"Shrine of the King, Cradle of the Law" Top 5 Page for this destination Bury Saint Edmunds by Airpunk

Bury Saint Edmunds Travel Guide: 74 reviews and 195 photos

Bury St. Edmunds? St. Edmund's bury? WTF?

Bury St. Edmunds is not an imperative as the Saint we are talking about is called Edmund without the '-s'. Furthermore, to bury St. Edmund, he needs to be dead, but that prerequisite is met as the Danes did their work very well and you usually have to be dead to be a Saint (and buried). But Bury St. Edmunds has nothing to do with the burial place of St. Edmund. Well, indeed it has. St. Edmund was buried here after his martyrdom. But the name does not. Bury St. Edmunds was called St. Edmund's Borough in former times, but that name evolved into St. Edmund's Bury and somehow into Bury St. Edmunds while the borough it sits in is called St. Edmundsbury. And did I mention that St. Edmund was not only a Saint but also a King? Never mind...


OK, here is a somewhat lighter entry. Bury St. Edmunds was once called Beodricsworth (in addition to the names mentioned above) and was an important Saxon settlement. It is sometimes even said that it was built on an ancient Roman town but this has not yet been proved .In 633, a monastery was founded which eventually became the burial place of St. Edmund (an English King, martyr and Saint) who was killed by the Danes in 869 and reburied here in 903. The abbey became a centre of pilgrimage and the fourth largest monastery in Europe. Life in medieval Bury St. Edmunds was centred around the abbey. However, there were always tensions between the local folks and the abbey which once even resulted in the destruction of a gatehouse and the theft of a large bronze door. The dissolution of the monasteries put an end to it and today, Bury has other important economic factors: Beer and tourism (which means, a modern form of pilgrimage): The new cathedral (former St. James Pariush church), the abbey ruins and the Greene King brewery attract thousands of visitors every year. And speaking of beer: Bury St. Edmunds has one of the largest pub densities in Britain. With a population of only around 36 000, it had over 300 pubs at the beginning of the 20th century. Today, there are far less (only every 9th survived), but the number of them is still impressive for a town of its size.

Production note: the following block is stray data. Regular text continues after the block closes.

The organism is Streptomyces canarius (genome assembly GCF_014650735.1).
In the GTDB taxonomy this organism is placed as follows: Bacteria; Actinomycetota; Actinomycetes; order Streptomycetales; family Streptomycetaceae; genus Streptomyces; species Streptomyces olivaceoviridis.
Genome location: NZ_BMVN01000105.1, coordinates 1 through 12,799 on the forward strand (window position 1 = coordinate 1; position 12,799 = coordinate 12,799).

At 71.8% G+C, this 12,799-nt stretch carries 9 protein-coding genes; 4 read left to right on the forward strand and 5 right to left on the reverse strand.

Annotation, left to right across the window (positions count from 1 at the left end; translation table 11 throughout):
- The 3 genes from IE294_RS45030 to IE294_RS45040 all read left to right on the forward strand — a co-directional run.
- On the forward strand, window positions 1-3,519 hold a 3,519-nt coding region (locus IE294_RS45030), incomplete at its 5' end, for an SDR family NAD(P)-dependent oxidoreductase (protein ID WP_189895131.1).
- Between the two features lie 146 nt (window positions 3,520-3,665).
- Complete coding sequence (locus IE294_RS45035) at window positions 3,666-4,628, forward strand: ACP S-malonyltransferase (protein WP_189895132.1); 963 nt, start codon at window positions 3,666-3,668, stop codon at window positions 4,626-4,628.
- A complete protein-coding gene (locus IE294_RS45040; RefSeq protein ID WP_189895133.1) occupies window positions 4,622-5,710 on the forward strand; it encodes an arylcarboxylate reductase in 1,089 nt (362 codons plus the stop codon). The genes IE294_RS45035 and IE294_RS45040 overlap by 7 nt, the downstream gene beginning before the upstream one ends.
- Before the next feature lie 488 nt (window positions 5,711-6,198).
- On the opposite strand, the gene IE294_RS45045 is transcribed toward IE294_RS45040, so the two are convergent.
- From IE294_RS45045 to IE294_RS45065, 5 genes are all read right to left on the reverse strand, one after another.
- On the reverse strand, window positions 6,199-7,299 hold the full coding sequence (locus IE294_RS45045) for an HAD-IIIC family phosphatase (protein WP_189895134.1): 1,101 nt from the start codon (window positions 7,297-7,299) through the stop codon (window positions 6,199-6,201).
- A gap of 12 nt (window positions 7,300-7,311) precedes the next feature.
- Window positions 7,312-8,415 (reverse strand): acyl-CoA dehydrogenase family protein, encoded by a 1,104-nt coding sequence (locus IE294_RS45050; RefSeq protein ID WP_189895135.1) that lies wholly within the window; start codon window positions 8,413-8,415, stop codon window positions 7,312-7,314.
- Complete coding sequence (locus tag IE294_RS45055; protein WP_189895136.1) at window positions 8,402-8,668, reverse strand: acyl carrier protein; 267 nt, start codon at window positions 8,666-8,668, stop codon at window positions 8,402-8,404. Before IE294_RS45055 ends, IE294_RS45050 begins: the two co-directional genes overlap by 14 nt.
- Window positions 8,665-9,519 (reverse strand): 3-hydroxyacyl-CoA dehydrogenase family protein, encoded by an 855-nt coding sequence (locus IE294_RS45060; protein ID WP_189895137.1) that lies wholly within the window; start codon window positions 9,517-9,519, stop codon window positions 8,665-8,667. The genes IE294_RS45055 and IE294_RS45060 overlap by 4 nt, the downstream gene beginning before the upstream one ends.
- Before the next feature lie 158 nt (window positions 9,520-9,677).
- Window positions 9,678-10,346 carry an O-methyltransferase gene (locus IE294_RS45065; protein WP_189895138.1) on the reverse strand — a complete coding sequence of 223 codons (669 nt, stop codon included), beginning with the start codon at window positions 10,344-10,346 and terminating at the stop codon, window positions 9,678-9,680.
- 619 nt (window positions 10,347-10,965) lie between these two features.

And if you are still confused, maybe by the title of this page, just read my tips :)

Pros and Cons
  • Pros:Good destination of a Daytrip
  • In a nutshell:History buffs will be happy to meet a French Queen and a Saxon King
  • Last visit to Bury Saint Edmunds: Jan 2011
  • Intro Updated Jan 2, 2011
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Reviews (14)

Comments (2)

  • sourbugger's Profile Photo
    Jan 15, 2011 at 2:50 PM

    i went there once but the saint didn't like it

  • HORSCHECK's Profile Photo
    Jan 4, 2011 at 12:28 PM

    Fabulous start about Bury Saint Edmunds here. Although I have travelled England extensively, I never really made it to this gem of the country. Happy new year 2011.


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